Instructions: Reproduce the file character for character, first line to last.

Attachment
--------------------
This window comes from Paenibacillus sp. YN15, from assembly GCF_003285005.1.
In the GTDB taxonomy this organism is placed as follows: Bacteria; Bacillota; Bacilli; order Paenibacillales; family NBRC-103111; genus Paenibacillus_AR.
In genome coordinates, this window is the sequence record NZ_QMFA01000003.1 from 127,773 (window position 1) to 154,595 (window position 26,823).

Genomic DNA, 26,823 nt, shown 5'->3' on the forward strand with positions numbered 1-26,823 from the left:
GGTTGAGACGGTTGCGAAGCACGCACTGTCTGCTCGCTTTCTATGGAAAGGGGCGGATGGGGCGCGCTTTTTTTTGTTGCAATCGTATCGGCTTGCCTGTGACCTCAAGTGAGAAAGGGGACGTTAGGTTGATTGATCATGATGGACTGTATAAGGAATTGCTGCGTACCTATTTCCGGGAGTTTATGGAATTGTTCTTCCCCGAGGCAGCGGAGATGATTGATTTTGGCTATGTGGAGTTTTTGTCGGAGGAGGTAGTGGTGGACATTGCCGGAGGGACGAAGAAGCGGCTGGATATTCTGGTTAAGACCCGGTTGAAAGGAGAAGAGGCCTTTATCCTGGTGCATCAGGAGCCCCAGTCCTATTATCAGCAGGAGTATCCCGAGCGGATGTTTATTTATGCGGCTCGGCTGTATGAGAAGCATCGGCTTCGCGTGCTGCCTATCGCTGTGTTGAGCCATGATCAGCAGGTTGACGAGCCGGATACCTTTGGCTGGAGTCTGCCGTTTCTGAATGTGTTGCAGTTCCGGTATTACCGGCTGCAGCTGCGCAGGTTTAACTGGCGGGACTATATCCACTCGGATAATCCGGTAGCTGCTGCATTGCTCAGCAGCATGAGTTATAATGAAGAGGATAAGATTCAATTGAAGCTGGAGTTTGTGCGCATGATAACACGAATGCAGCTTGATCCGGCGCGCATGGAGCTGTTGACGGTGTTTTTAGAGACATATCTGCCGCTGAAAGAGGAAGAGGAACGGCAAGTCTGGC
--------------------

This window comes from Paenibacillus sp. YN15, from assembly GCF_003285005.1.
In the GTDB taxonomy this organism is placed as follows: Bacteria; Bacillota; Bacilli; order Paenibacillales; family NBRC-103111; genus Paenibacillus_AR.
In genome coordinates, this window is the sequence record NZ_QMFA01000003.1 from 127,773 (window position 1) to 154,595 (window position 26,823).

Genomic DNA, 26,823 nt, shown 5'->3' on the forward strand with positions numbered 1-26,823 from the left:
GGTTGAGACGGTTGCGAAGCACGCACTGTCTGCTCGCTTTCTATGGAAAGGGGCGGATGGGGCGCGCTTTTTTTTGTTGCAATCGTATCGGCTTGCCTGTGACCTCAAGTGAGAAAGGGGACGTTAGGTTGATTGATCATGATGGACTGTATAAGGAATTGCTGCGTACCTATTTCCGGGAGTTTATGGAATTGTTCTTCCCCGAGGCAGCGGAGATGATTGATTTTGGCTATGTGGAGTTTTTGTCGGAGGAGGTAGTGGTGGACATTGCCGGAGGGACGAAGAAGCGGCTGGATATTCTGGTTAAGACCCGGTTGAAAGGAGAAGAGGCCTTTATCCTGGTGCATCAGGAGCCCCAGTCCTATTATCAGCAGGAGTATCCCGAGCGGATGTTTATTTATGCGGCTCGGCTGTATGAGAAGCATCGGCTTCGCGTGCTGCCTATCGCTGTGTTGAGCCATGATCAGCAGGTTGACGAGCCGGATACCTTTGGCTGGAGTCTGCCGTTTCTGAATGTGTTGCAGTTCCGGTATTACCGGCTGCAGCTGCGCAGGTTTAACTGGCGGGACTATATCCACTCGGATAATCCGGTAGCTGCTGCATTGCTCAGCAGCATGAGTTATAATGAAGAGGATAAGATTCAATTGAAGCTGGAGTTTGTGCGCATGATAACACGAATGCAGCTTGATCCGGCGCGCATGGAGCTGTTGACGGTGTTTTTAGAGACATATCTGCCGCTGAAAGAGGAAGAGGAACGGCAAGTCTGGC